The best team (by miles) won. But the core of the problem does not lie in lack of talent for England. It lies in a mix-up of priorities. My suggestion is to cut their salaries to the point where they can just about afford a mortgage on a 3 bedroom house; quit glorifying Wayne Rooney as though he were some kind of legend, which he is not; stop reporting their celebrity philanderings, which no one even cares about anyway, except for minions with mundane existences. Let them truly WANT to hold that cup in their hands and teach them the value of national pride. This celebrity-obsessed world has seeped into the heart of football and, unless this way of thinking changes within society, England fans will continue to be disappointed. Don’t listen to those idiotic commentators who praised England for their “courage” “big hearts” and “team spirit” when in reality we all know that there was no team spirit (clearly demonstrated by their non-ability to effectively pass the ball to one another and keep it for more than 30 seconds). As for their “big hearts” if their hearts are so big, why is it they cannot find enough heart to feel the passion of playing for one’s own country and simply desiring glory, rather than money?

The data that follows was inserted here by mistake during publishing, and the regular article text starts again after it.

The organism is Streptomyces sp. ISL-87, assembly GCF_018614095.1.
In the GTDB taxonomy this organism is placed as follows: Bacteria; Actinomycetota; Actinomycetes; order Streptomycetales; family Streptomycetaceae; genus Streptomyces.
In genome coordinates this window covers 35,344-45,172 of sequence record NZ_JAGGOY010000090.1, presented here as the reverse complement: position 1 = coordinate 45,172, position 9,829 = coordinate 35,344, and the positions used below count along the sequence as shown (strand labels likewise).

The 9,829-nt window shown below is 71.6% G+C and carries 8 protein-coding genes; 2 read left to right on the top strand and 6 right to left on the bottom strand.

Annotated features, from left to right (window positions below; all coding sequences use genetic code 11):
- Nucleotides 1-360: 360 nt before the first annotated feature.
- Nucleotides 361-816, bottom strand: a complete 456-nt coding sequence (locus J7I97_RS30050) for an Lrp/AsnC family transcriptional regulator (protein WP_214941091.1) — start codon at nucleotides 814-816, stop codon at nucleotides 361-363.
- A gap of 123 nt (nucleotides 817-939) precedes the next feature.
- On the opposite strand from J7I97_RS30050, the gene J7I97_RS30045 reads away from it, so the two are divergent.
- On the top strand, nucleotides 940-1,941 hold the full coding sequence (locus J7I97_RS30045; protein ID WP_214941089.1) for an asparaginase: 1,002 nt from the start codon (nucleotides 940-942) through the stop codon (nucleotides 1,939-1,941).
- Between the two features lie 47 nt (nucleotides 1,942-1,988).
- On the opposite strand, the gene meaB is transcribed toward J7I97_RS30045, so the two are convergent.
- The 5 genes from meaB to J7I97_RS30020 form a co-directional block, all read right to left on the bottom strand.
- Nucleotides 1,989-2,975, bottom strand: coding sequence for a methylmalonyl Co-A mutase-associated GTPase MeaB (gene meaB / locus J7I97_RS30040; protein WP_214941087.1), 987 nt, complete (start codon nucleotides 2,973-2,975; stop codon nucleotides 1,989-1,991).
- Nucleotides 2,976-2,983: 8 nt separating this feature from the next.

It pains me to write as I have. But England leaves me with no choice. This is the fault of the FA, the media and us, the people, especially those deluded ‘fans’ who will still continue to drone on about how wonderful England are and how much ‘fighting spirit’ they have, not realizing that this way of thinking is contributing towards the lack of care shown on the part of English players. Forgive me, but some of us prefer not to bestow praise where it is not due. Praise is to be earned, not a God-given right. When we decide to stop feeding the unjustified egos of the England players by showing the same indifference towards their personal lives as they do towards playing for their land, we may be fortunate enough to see an improvement. Until that day arrives, we can continue to be disappointed by players that are capable of so much more than what they display, all thanks to greed, immaturity and selfishness. Three lions? I saw only mice on the pitch, mice who ran away rather than attacked with full force. Bring them home … and give them a kick up the backside.
Posted on June 24, 2012, in England, Euro 2012, Football, Soccer, Wayne Rooney and tagged England, euro 2012, Football in England, Italy, Joe Hart, Sport, Ukraine, WAGs, Wayne Rooney. Bookmark the permalink. 8 Comments.